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August 2009 Email this to a friend

Mexico City
a fantastic juxtaposition of grandeur and squalor, often in the same block

By Michael Parker-Stainback

NOTE: This is an archive article. For an updated and expanded Mexico City article click DailyXtraTravel

“It’s Babylon, it’s the Tower of Babel ... it’s ....” So struggles Arturo, toned and well scrubbed, to find the right metaphor for Mexico City and its immense gay life. He talks about scores of places and gay identities. Macho cantinas where urban cowboys trade mole recipes, exclusive clubs whose preening eye candy boggles the mind, places to get your sleaze on, bear lairs, twink hangouts....
Gay travelers love Mexico City. They keep coming in spite of it all. By now, who hasn’t heard there’s pollution, crime, traffic, and, lately, flu scares? Yet those who love cities know their inconveniences are the cover charge you pay to dance in dynamic urban spaces. Mexico City is a fantastic juxtaposition of grandeur and squalor, high art and low hedonism, often in the same block, that gay guys just get instinctively.
Neighborhoods all over the city pique the imagination. The Centro Histórico, Mexico City’s grand, crumbling downtown, with relics from seven centuries of urban life, is my particular favorite. At a recent museum opening there, I started talking with Pepe, who works in fashion and music. He suggested we step over to Marrakech, a smallish bar on raffish República de Cuba Street that’s bringing gays downtown in droves.
“I was here before anyone cared,” boasts Pepe. “And now you need lube to get in!”
Marrakech is quite a party, presided over with love by owner Juan Carlos Batista, an artist and gay-rights pioneer. Amid décor that combines a roadhouse and your grandmother’s place, Juan Carlos presents everything from lesbian burlesque to queer poetry readings to campy old Mexican movies. The “fine arts” program brings in bohemians who are very easy on the eyes; flirting and dancing are obligatory, too. República de Cuba Street also features venerable gay cantinas from the old school and La Perla, a drag bar whose audience might even be more intriguing than the performers.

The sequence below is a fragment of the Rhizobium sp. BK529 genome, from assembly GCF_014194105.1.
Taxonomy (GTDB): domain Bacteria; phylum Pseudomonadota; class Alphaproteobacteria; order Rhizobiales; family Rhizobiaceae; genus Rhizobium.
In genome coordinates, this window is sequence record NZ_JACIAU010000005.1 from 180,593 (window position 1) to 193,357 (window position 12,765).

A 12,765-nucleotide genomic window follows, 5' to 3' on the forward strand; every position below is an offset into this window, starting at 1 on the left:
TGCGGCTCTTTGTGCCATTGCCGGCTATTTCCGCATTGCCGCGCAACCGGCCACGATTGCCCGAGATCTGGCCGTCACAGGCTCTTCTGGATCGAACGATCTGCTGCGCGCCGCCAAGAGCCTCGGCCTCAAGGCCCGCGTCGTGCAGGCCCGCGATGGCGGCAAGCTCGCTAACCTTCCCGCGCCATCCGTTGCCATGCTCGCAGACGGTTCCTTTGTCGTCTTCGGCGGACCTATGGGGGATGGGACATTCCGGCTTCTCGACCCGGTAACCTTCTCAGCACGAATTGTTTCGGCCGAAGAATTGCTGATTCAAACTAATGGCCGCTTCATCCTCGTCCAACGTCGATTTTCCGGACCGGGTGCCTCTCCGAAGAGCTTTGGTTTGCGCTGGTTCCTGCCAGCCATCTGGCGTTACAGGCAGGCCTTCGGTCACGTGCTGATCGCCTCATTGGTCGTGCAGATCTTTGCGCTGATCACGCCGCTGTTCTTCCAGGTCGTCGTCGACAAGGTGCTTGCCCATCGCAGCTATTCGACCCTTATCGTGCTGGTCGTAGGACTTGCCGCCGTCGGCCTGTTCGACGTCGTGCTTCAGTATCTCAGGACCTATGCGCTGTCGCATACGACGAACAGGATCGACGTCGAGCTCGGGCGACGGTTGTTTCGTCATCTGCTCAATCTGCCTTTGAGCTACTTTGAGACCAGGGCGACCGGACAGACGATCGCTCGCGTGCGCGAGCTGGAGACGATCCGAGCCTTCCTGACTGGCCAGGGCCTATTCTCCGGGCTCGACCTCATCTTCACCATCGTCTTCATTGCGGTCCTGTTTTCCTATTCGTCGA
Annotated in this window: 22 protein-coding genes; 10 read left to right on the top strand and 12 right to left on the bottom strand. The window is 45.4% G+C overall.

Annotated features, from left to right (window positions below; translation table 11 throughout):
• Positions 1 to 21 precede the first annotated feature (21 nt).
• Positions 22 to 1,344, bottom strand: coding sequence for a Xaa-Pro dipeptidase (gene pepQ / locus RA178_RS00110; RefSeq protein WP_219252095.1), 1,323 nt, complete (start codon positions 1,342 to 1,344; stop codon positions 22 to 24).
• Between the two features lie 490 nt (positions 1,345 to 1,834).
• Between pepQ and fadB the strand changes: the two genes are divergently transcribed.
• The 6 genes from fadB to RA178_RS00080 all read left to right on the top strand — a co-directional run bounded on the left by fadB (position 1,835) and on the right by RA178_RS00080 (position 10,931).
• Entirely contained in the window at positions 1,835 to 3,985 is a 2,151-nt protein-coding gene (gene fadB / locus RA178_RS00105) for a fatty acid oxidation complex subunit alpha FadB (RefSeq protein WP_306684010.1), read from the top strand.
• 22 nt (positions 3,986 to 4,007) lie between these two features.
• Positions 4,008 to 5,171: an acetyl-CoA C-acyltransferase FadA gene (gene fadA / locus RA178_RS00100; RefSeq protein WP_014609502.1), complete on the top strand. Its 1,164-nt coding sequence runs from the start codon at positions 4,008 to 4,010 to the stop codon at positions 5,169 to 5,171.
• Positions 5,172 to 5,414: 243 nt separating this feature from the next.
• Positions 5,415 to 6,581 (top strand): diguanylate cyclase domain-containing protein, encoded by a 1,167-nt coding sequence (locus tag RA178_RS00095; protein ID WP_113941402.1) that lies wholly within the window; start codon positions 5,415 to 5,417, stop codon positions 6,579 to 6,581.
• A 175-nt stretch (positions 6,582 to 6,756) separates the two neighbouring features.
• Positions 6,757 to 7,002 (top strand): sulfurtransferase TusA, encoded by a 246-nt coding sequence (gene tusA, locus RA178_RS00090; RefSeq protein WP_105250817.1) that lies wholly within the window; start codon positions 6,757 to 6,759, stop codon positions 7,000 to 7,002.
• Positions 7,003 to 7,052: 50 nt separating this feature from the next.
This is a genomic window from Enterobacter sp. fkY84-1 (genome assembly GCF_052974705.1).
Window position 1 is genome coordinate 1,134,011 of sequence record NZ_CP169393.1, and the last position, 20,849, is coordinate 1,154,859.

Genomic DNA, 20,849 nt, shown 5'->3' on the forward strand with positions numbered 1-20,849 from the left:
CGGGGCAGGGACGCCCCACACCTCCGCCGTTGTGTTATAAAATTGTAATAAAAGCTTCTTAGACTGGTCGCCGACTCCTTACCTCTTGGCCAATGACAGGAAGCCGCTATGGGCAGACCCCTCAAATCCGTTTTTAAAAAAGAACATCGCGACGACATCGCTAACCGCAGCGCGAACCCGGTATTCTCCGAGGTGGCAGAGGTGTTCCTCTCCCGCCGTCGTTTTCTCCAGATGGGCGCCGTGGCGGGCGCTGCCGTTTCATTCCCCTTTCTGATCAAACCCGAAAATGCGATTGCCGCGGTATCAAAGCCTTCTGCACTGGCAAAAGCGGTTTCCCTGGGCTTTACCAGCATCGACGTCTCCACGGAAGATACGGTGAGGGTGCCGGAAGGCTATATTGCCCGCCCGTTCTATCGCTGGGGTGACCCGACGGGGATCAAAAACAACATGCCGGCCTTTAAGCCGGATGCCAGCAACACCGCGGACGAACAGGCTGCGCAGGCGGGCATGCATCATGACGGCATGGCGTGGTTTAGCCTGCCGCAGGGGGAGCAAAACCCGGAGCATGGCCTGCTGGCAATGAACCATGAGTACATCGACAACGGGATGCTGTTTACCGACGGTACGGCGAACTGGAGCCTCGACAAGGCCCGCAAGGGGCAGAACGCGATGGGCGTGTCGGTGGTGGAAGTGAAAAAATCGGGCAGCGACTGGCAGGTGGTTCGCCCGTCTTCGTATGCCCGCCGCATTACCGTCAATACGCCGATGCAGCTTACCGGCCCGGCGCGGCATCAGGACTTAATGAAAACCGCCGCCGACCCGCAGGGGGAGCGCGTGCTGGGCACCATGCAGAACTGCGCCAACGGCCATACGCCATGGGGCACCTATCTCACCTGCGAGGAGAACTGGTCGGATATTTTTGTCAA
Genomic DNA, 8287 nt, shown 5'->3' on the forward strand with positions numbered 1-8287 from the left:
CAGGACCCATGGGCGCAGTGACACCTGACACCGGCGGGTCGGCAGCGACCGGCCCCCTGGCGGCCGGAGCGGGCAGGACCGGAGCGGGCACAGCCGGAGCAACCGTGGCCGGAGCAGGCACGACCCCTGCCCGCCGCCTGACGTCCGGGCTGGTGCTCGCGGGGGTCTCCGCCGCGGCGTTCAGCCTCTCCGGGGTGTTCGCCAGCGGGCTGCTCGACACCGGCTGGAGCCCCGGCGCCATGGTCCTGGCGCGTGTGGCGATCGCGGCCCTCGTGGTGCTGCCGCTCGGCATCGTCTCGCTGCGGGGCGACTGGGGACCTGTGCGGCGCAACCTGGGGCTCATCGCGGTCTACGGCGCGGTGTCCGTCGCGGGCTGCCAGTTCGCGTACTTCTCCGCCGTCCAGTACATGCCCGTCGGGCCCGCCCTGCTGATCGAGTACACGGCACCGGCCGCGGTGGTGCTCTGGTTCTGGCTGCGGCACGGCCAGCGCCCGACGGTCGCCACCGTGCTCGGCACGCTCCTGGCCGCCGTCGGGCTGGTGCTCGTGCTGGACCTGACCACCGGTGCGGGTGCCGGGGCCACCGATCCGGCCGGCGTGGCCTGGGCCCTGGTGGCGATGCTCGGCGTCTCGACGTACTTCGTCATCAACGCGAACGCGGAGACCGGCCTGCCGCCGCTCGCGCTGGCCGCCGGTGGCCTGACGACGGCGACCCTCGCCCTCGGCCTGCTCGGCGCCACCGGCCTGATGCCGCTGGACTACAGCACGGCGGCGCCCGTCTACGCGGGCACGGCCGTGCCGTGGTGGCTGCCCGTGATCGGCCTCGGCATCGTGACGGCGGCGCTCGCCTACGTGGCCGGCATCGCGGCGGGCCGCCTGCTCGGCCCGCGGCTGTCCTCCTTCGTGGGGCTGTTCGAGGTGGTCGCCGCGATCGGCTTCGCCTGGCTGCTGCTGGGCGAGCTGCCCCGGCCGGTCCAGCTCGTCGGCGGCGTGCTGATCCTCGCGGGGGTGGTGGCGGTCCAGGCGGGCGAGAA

Then there’s the Zona Rosa, Mexico City’s recognizably “gay” neighborhood. What to say? Long ago the city’s hippest area, the glitter faded about 1980. Still, every gay guy finds himself there, sooner or later. There are decent hotels (The Marco Polo, The Geneve) that aren’t fussy about overnight “guests,” and if the young ones are your thing, you won’t want to miss loud, tinsel-y Cabare-Tito disco. Lipstick is a three-level club that maintains a posh reputation, complete with accusations of attitude, as well. But be forewarned — the area feels tired.
But there are plenty of other neighborhoods with a low-key gay vibe. Unlike the Zona Rosa, the adjacent neighborhoods of Roma and Condesa are impossible to resist, with verdant parks and buzzy outdoor cafés, well-preserved architecture, interesting galleries, and kicky shops. It’s swanky, but still very Mexico City: while you sip a latte with the beautiful people, low- tech pushcart vendors amble by, hawking steamed tamales and sweet potatoes.
Nick and Jim, a couple from New York who’ve been in Mexico City for 11 years, meet me for comida, the city’s late, leisurely lunch (running from about 2:30pm to 5). We toy with Covadonga, a fluorescent-lit domino parlor, now jammed with a hip young crowd.
“Naaaw...” Nick judges, in a Manhattan accent he hasn’t quite lost. “That’s for table-hopping, not food.”
He suggests Contramar, a stylishly decorated loft-like space that is reckoned to be one of the city’s finest eateries. The food is delicious — and so is the people- watching, featuring everything from hard-coiffed se–oras to willowy fashionistas to power-lunching fat cats.
“I like looking at the waiters,” Jim says playfully. We agree. We also agree that Mexico City is not about gay restaurants or cafés as such. Is that part of the wide acceptance of gay life everyone talks about here?

Family ties